SLU Biologist Awarded $368,000 in Research Grants
The Department of Biology at Saint Louis University has been awarded two grants to support a new research project "Global Inventory and Systematic Evaluation of Perennial Grain, Legume and Oilseed Species for Pre-Breeding and Domestication." The grants support ongoing work in the lab of Allison Miller, Ph.D., including a new post-doctoral research associate, Claudia Ciotir, Ph.D.
A $268,000 grant comes from the Perennial Agriculture Project in collaboration with the Malone Family Land Preservation Foundation and The Land Institute (Salina, Kansas). A second grant of $100,000 was awarded by the Saint Louis University Center for Sustainability.
Miller, an associate professor in SLU's Department of Biology, who is also a research associate with the Missouri Botanical Garden, highlighted the importance of the grants.
"These awards will allow us to establish an exciting partnership between Saint Louis University, The Land Institute and the Missouri Botanical Garden," Miller said.
The long-term goal of the project is to advance sustainable agriculture through the incorporation of perennial grain, legume and oilseed species into large-scale contemporary agriculture.
Perennial plants are those that live for and can be harvested over multiple years, in contrast to annual species that are planted each year and are harvested once. Relative to annual species, perennials offer deeper rooting depths, greater retention and utilization of precipitation, and reduced soil erosion.
For more than 30 years, The Land Institute has been promoting perennial polyculture (long-lived plant species grown in mixtures), an alternative form of agriculture that results in reduced soil loss relative to monoculture annual agriculture. However, perennial grain, legume and oilseed-producing species are not well represented among contemporary domesticates: modern grain and legume crops are annual species, and few perennial members of these families have entered the domestication process. Targeted breeding programs in wild, previously undomesticated species offer one major pathway to the development of perennial crops.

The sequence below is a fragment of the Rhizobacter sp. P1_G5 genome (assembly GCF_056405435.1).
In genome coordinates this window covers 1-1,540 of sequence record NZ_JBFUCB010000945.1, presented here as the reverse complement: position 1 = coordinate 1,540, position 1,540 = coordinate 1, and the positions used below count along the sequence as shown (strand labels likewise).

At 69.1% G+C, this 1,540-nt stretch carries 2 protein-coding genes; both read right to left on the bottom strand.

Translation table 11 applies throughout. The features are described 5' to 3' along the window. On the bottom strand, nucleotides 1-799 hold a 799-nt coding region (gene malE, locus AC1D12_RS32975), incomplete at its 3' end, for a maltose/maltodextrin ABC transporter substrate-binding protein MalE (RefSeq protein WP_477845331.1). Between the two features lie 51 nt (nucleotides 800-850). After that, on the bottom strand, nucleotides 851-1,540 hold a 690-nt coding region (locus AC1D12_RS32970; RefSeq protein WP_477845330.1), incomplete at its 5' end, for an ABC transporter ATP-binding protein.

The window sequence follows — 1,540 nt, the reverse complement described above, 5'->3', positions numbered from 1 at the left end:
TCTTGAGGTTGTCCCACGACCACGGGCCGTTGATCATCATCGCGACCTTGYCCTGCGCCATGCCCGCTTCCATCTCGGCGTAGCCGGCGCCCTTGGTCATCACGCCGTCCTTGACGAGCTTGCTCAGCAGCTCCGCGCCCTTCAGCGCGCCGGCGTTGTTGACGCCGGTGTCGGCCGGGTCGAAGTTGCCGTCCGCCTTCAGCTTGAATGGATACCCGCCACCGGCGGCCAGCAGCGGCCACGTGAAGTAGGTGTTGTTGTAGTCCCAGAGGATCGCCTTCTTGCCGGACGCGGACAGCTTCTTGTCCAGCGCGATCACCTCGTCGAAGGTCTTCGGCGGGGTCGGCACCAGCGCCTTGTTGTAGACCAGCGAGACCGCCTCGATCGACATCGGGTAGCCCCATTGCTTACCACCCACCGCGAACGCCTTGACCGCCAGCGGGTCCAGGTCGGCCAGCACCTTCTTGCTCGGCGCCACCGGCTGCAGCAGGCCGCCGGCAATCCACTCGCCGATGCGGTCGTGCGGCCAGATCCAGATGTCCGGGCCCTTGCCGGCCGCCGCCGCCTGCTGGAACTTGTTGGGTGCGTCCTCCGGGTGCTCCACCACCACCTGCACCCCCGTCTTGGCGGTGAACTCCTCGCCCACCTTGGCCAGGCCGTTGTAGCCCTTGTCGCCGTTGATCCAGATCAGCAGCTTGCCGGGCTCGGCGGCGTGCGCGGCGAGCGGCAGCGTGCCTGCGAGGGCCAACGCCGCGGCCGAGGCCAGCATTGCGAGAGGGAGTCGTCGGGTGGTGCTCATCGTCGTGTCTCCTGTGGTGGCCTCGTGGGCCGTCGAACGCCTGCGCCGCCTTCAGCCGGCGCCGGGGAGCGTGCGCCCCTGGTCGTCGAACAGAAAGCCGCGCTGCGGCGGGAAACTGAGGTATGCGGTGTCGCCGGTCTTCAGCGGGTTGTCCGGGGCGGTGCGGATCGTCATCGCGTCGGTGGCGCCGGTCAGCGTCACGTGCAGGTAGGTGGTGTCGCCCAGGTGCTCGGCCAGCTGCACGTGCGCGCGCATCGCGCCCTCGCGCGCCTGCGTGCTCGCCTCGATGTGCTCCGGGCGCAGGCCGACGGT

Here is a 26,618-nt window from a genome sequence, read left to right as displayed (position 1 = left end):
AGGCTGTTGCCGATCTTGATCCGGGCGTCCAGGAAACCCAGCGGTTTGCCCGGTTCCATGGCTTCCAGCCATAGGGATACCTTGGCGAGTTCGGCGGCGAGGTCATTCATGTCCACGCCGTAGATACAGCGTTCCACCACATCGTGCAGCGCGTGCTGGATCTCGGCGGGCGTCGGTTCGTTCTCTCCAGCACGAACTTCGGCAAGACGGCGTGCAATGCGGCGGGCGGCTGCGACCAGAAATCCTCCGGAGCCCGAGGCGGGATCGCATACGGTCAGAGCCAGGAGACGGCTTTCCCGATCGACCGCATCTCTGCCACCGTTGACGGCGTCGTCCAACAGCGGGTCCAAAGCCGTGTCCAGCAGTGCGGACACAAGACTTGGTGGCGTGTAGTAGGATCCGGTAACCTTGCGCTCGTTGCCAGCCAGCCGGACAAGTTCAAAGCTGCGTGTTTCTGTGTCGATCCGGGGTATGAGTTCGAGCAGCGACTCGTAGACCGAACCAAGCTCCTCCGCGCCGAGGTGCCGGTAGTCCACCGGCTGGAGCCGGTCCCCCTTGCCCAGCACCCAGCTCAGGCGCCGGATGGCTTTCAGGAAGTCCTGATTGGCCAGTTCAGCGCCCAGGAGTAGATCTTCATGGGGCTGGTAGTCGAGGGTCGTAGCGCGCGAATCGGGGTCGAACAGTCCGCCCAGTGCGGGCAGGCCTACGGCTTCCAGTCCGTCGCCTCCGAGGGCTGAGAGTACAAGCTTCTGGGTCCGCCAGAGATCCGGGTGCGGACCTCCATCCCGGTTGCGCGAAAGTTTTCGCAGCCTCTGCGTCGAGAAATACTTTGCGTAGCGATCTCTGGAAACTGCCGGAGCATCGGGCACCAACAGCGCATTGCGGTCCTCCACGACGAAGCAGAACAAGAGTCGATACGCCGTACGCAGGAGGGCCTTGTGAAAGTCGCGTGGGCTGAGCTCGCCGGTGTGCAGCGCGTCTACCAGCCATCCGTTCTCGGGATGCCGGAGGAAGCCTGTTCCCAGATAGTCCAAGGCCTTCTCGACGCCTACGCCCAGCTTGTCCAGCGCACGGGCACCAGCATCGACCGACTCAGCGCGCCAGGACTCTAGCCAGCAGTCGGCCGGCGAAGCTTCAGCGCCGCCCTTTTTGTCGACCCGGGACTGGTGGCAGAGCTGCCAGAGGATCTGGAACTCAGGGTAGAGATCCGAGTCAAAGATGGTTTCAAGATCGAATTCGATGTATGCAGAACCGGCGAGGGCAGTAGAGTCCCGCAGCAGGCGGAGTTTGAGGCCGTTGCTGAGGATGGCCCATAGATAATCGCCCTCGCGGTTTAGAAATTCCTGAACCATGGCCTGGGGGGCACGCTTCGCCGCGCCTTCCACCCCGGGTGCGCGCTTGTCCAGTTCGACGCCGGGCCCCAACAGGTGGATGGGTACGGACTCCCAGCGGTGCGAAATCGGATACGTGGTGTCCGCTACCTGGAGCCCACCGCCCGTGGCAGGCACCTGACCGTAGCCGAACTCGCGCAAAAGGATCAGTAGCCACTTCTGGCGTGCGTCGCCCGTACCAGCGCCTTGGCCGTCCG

The aims of this project are to identify perennial members of the grass family, the bean family and the daisy family to systematically evaluate wild, perennial herbaceous and shrubby grain, legume and oilseed species, and to develop a prioritized list of candidate species for inclusion in pre-breeding and domestication programs taking place at The Land Institute.
Land Institute scientists Tim Crews, Ph.D., Lee De Haan, Ph.D. and David Van Tassel are working closely with SLU scientists on the project. Scientists from the Missouri Botanical Garden involved in the project include ethnobotanists Wendy Applequist, Ph.D., and Andrew Townesmith.
Promising candidate species under consideration for pre-breeding and domestication will be identified by extracting and analyzing information obtained from available sources (literature, online databases, herbaria and living collections), by collecting and planting out a subset of wild taxa for live plant analysis in The Land Institute greenhouses and fields, and by developing long-term experiments to test evolutionary theory related to how perennial plants respond to artificial selection. Databasing work on this project has been underway since December 2015 and the first field trials are starting this month at The Land Institute.
In addition to supporting postdoctoral research associate Claudia Ciotir, several students are involved in the projects including SLU biology master's student Sterling Herron, undergraduate students Brooke Micke and Samantha Selby, and an NSF REU student from the Missouri Botanical Garden REU program.
For more information, contact Allison Miller at email@example.com.